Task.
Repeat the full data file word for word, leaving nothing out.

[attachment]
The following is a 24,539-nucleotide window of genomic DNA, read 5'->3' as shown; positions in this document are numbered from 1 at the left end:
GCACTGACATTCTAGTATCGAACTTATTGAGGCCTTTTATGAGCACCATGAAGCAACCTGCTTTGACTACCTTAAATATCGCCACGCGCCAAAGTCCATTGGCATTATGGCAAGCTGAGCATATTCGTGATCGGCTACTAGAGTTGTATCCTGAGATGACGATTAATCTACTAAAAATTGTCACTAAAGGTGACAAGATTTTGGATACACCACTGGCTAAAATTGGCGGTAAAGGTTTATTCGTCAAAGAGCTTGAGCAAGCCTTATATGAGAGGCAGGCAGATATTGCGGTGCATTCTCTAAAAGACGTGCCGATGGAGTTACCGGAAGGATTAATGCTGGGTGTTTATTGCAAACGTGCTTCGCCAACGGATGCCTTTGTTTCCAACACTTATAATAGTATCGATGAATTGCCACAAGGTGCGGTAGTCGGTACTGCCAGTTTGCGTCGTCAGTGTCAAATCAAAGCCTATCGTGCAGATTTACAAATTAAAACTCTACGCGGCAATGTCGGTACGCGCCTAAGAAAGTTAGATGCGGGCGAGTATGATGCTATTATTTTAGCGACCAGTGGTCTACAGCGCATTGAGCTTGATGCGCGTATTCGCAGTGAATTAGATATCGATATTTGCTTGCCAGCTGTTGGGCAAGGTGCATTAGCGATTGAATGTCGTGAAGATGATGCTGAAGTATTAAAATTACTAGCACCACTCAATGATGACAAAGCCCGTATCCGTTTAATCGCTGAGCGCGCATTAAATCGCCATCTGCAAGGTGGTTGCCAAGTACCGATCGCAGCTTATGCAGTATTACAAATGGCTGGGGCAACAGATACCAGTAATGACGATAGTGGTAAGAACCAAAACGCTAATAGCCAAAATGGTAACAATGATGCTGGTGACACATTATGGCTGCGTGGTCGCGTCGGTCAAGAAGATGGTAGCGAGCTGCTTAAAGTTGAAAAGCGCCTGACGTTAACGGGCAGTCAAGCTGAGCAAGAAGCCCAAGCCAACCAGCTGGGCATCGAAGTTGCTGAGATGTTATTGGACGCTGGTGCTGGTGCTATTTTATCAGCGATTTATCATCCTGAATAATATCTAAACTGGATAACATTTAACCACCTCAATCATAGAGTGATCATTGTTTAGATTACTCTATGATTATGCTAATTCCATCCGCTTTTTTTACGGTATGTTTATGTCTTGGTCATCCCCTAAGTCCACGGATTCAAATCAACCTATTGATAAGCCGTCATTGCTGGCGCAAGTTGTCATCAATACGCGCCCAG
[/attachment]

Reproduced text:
The following is a 24,539-nucleotide window of genomic DNA, read 5'->3' as shown; positions in this document are numbered from 1 at the left end:
GCACTGACATTCTAGTATCGAACTTATTGAGGCCTTTTATGAGCACCATGAAGCAACCTGCTTTGACTACCTTAAATATCGCCACGCGCCAAAGTCCATTGGCATTATGGCAAGCTGAGCATATTCGTGATCGGCTACTAGAGTTGTATCCTGAGATGACGATTAATCTACTAAAAATTGTCACTAAAGGTGACAAGATTTTGGATACACCACTGGCTAAAATTGGCGGTAAAGGTTTATTCGTCAAAGAGCTTGAGCAAGCCTTATATGAGAGGCAGGCAGATATTGCGGTGCATTCTCTAAAAGACGTGCCGATGGAGTTACCGGAAGGATTAATGCTGGGTGTTTATTGCAAACGTGCTTCGCCAACGGATGCCTTTGTTTCCAACACTTATAATAGTATCGATGAATTGCCACAAGGTGCGGTAGTCGGTACTGCCAGTTTGCGTCGTCAGTGTCAAATCAAAGCCTATCGTGCAGATTTACAAATTAAAACTCTACGCGGCAATGTCGGTACGCGCCTAAGAAAGTTAGATGCGGGCGAGTATGATGCTATTATTTTAGCGACCAGTGGTCTACAGCGCATTGAGCTTGATGCGCGTATTCGCAGTGAATTAGATATCGATATTTGCTTGCCAGCTGTTGGGCAAGGTGCATTAGCGATTGAATGTCGTGAAGATGATGCTGAAGTATTAAAATTACTAGCACCACTCAATGATGACAAAGCCCGTATCCGTTTAATCGCTGAGCGCGCATTAAATCGCCATCTGCAAGGTGGTTGCCAAGTACCGATCGCAGCTTATGCAGTATTACAAATGGCTGGGGCAACAGATACCAGTAATGACGATAGTGGTAAGAACCAAAACGCTAATAGCCAAAATGGTAACAATGATGCTGGTGACACATTATGGCTGCGTGGTCGCGTCGGTCAAGAAGATGGTAGCGAGCTGCTTAAAGTTGAAAAGCGCCTGACGTTAACGGGCAGTCAAGCTGAGCAAGAAGCCCAAGCCAACCAGCTGGGCATCGAAGTTGCTGAGATGTTATTGGACGCTGGTGCTGGTGCTATTTTATCAGCGATTTATCATCCTGAATAATATCTAAACTGGATAACATTTAACCACCTCAATCATAGAGTGATCATTGTTTAGATTACTCTATGATTATGCTAATTCCATCCGCTTTTTTTACGGTATGTTTATGTCTTGGTCATCCCCTAAGTCCACGGATTCAAATCAACCTATTGATAAGCCGTCATTGCTGGCGCAAGTTGTCATCAATACGCGCCCAG